Hearing called for proposed Harlem business district

Riverside's plan to buy vacant dry cleaner's hits a snag

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By Bob Uphues

Editor

Riverside's board of trustees took the first step toward creating a business district along a portion of Harlem Avenue last month, voting unanimously to convene a public hearing on the matter in February.

The public hearing for the Harlem Properties Business District will take place at the Riverside Township Hall, 27 Riverside Road, on Thursday, Feb. 2 at 7 p.m., immediately prior to the regularly scheduled village board meeting.

The proposed business district includes nine separate zoning parcels, along with public rights of way bordering them, including the properties at 2704 Harlem Ave., the former TitleMax building; 2710 Harlem Ave., the former Riverside Cleaners; 2720-28 Harlem Ave., a strip mall recently purchased by a dentist; and 539 Longcommon Road, the Marathon gas station.

If approved by the village board this year, the business district would be in place for up to 23 years and a special sales tax of up to 1 percent within the district can be used to provide revenue for public infrastructure improvements, building rehab and construction costs, and assembling property, among other things.

The earliest the village board could vote on an ordinance creating the business district is Feb. 16.

Business districts are different from tax increment financing districts, which also seek to spur redevelopment of blighted areas, in that there are no property tax implications. However, business districts allow municipalities to exercise certain powers to help development occur, such as eminent domain, issuing bonds and establishing the special sales tax. 

Riverside officials targeted that stretch of Harlem Avenue, which essentially serves as a main eastern gateway to the village, as ripe for redevelopment. Right now, most of the buildings between Berkeley and Longcommon roads are uninhabited.

In 2016, the village put out a couple of requests for proposals, one seeking to begin the evaluation process for creating a business district, a formal process guided by state statute. Riverside chose the financial consulting firm Kane, McKenna and Associates as the firm to lead that process.

"This area is like a poster child for a business district," said Phil McKenna of Kane, McKenna and Associates during a presentation to village trustees on Dec. 15.

The village also sought development plans from real estate developers but received only one – from Dr. Milad Nourahmadi, who bought the strip mall at 2720-28 Harlem Ave. in October for $500,000.

The plan, obtained by the landmark through a Freedom of Information request, seeks to combine the strip mall property with the dry cleaner building at 2710 Harlem Ave. and contemplates the possibility of also including the property at 2704 Harlem Ave.

Riverside has made no decisions regarding any plan to redevelop property in the proposed business district. Each of the properties in the proposed district still is privately owned by different owners.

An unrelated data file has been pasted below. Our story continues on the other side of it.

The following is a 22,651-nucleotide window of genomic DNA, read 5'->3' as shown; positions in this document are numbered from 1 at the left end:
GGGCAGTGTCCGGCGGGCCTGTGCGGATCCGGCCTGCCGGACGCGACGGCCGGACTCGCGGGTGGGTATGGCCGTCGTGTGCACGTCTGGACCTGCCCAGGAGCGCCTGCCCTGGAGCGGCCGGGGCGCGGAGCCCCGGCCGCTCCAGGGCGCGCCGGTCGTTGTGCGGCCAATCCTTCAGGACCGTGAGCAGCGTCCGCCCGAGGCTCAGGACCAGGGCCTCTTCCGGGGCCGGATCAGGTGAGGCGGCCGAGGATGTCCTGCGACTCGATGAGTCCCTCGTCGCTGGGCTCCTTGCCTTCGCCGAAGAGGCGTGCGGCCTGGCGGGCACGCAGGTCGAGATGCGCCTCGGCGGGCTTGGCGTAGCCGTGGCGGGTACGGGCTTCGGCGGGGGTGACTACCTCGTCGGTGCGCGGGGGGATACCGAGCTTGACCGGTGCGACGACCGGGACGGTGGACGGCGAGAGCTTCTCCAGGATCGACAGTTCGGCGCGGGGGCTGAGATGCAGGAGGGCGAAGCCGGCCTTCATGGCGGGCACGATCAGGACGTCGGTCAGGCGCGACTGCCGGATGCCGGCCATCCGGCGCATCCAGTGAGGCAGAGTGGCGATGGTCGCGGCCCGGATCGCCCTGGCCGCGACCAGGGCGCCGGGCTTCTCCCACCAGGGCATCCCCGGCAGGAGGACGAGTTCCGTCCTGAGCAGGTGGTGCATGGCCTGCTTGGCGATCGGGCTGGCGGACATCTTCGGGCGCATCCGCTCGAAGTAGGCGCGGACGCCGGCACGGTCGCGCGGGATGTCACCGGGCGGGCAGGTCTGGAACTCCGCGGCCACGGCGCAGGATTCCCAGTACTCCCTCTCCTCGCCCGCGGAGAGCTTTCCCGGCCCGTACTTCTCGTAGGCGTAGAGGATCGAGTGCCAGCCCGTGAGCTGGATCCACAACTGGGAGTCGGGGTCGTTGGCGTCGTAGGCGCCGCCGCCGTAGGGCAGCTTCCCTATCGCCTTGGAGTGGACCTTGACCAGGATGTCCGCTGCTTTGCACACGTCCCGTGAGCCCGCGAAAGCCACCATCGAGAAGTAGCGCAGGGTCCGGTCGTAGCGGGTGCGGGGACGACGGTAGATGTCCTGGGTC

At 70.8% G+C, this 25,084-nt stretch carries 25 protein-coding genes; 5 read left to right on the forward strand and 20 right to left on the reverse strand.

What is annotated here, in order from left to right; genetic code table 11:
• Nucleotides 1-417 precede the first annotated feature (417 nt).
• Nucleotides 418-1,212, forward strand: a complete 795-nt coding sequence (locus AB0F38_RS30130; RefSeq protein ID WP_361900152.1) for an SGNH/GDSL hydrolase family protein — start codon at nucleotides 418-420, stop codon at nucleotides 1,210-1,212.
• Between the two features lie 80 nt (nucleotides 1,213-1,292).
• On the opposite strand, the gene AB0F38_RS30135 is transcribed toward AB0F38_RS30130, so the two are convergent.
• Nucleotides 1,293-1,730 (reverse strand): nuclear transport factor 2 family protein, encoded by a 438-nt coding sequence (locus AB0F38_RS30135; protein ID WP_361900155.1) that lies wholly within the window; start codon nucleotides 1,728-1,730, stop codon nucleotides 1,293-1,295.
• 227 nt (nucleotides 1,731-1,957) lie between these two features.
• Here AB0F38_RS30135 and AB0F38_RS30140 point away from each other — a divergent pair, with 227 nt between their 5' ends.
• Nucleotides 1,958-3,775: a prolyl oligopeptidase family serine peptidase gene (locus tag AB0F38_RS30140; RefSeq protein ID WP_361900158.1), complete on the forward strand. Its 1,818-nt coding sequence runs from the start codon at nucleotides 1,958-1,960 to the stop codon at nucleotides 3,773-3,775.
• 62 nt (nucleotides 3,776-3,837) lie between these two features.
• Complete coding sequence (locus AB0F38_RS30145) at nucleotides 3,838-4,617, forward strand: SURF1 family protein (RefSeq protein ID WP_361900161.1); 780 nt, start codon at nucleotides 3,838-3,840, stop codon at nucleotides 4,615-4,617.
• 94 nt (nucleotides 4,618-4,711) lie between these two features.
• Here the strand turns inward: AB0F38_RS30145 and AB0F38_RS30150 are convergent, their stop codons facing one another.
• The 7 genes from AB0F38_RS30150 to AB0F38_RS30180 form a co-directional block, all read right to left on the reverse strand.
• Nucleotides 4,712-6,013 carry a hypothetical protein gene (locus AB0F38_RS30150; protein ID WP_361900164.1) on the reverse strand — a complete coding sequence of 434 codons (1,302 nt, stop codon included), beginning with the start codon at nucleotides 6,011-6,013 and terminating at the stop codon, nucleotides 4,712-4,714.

The village entered into a contract to purchase the dry cleaner's by the end of 2016, but only after doing further soil testing to make sure the site wasn't contaminated. A sale didn't materialize, however, and McKenna indicated during his December presentation to the village board that there were "environmental problems" within the proposed district boundaries.

The Landmark subsequently filed a Freedom of Information request to obtain the final environmental assessment of 2710 Harlem Ave. That report concluded that the site "requires further remediation" and that dry cleaning chemicals in the soil extended south into the area immediately next to the building at a depth of 14 to 16 feet below ground.

Deigan and Associates, the firm that completed the assessment, recommended "complete excavation and off-site removal of the soil." 

Village President Ben Sells indicated last week that the owner of the dry cleaner's had been uncommunicative in recent months. He confirmed that the village had a closing date on the property before Nov. 30, but the closing never took place.

"We're still waiting to hear from [the owner]," Sells said.

This story has been changed to correct the date of the public hearing. It is on Feb. 2

Contact:
Email: buphues@wjinc.com Twitter: @RBLandmark

Reader Comments

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Chris Hanson  

Posted: January 6th, 2017 3:38 PM

I think it would be nice to raze all of the existing properties and start over. Constructing rowhomes/townhomes similar to the ones immediately north of the property or constructing new retail units similar to what was just completed at the southeast corner of Cermak and Desplaines would be two great uses for this property. I don't feel like the three separate structures north of Longcommon could ever really look that aesthetically pleasing, regardless of rehab/renovation.

Keith Wright  

Posted: January 5th, 2017 4:18 PM

The village board is really doing a great job in moving Riverside forward. All of the changes that are taking place are making Riverside better place to live.

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